Many aspects of our lives have changed because of the coronavirus pandemic and, while lockdown has eased, our habits won’t bounce back for some time.

For drivers, how, when and why they use their cars will also likely to have changed and that in turn will affect any existing insurance policies.

Whether you’re driving more, or less, or have a different job, here’s why you should review your current cover.

Making sure you’re actually covered

First of all, changes in your circumstances can invalidate your current policy.

For example, if you normally use your car for leisure purposes, and your cover was taken out on that basis, you would invalidate your policy if you started using it for commutes or business trips instead of taking public transport.

Similarly, if you’ve had to change your job, even if temporarily while you’re on furlough, that could impact your cover as different occupations are assigned different risk levels and therefore attract different premiums.

Having car insurance is a legal requirement.

If your policy is invalidated because of those changes, and you’re caught driving without insurance, you would receive a £300 fine and six penalty points on your license as a minimum.

This can extend to an unlimited fine and getting disqualified from driving if the case goes to court.

And of course, if you get into an accident, you would be liable for all of the costs.* has a handy list of things you need to tell your insurer about.

You might be able to save money

A second reason to update your insurer on a change in circumstances is that you might actually save some money. There are a few ways this might happen.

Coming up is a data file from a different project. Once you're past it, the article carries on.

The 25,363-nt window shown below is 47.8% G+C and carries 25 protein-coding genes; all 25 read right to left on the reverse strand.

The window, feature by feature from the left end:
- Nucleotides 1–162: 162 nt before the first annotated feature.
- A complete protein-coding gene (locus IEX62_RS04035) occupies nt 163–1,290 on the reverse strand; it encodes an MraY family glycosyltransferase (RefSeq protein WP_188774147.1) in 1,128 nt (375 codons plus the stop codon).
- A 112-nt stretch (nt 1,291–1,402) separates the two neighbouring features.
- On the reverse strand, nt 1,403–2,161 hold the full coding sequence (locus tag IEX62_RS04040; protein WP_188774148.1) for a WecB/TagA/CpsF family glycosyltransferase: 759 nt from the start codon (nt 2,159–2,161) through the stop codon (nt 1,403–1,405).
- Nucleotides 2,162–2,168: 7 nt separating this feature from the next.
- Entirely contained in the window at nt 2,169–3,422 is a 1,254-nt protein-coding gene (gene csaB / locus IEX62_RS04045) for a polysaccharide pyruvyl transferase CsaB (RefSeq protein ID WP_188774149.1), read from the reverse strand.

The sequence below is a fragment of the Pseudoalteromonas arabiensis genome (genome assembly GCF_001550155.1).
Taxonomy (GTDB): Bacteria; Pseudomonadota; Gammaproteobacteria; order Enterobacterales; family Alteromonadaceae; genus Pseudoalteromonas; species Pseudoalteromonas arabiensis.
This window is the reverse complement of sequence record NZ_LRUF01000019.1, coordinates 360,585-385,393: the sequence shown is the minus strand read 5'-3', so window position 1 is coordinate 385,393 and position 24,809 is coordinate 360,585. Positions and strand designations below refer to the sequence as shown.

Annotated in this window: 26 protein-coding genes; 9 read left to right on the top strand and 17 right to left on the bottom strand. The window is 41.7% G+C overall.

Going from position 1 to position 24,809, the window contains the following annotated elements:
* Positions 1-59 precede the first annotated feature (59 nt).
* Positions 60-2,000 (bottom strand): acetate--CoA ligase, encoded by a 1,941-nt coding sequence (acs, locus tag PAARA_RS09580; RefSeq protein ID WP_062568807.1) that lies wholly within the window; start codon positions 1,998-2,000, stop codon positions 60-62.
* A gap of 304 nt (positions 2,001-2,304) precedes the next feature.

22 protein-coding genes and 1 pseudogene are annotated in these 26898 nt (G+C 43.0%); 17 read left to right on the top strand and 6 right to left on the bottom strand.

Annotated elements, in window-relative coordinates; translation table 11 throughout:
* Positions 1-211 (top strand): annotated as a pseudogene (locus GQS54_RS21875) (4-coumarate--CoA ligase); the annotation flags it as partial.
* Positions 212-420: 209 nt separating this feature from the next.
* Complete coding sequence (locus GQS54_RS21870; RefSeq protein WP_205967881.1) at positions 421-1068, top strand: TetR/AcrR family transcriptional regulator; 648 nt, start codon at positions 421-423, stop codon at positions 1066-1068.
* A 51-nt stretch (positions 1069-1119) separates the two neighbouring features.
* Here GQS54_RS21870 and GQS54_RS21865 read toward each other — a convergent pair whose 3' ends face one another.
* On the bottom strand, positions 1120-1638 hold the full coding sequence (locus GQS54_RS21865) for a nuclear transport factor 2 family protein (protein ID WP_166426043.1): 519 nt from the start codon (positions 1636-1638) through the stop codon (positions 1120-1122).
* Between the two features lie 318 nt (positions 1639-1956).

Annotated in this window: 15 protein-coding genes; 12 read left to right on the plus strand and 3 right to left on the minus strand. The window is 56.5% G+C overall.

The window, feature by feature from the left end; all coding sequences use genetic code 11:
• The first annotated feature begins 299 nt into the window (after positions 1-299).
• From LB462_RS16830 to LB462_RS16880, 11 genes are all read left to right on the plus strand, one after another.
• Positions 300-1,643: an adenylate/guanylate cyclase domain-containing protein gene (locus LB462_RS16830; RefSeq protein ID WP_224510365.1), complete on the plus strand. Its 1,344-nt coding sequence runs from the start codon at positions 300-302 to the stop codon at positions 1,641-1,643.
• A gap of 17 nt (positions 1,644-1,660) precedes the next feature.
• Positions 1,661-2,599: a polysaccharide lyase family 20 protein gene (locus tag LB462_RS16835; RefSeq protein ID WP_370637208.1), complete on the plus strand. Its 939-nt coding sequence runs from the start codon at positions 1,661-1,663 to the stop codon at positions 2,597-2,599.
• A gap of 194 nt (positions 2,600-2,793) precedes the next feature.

If you’ve changed jobs since the pandemic, your new role might be considered lower risk and therefore cheaper to insure. If that’s the case, you might be due a refund depending on your insurer and how far you are into the policy.

There’s usually an admin charge in the region of £35 to change your policy midway through the contract but many insurers have waived this during the pandemic.

If you’re driving significantly less now than when you took out your policy, you might be able to get some of your premium back. You’ll need to contact your insurer for this – they’re not under any obligation to offer anything, but you might be able to get a discount on future cover.

Direct Line is the only insurer that has introduced a formal discount for those with significantly lower mileages. You have to sign up to their Mileage MoneyBack scheme to get it.

It works in a similar way to electricity meter readings – you give a reading when you start your policy (or when you sign up to the scheme) and when you’re due for renewal.

Direct Line will then compare how much you’ve actually driven against your estimated mileage. For every 1,000 miles under your estimate, it will refund you 2% of your premium, minus any optional extras or interest payments, up to 20%.

If you’ve lost your job, can no longer work because of lockdown restrictions, or are currently on furlough, you might be able to get some money back from your insurance provider as well.

LV is one insurer that’s doing this. Depending on your circumstances, they will give you between £20 and £50 cash back.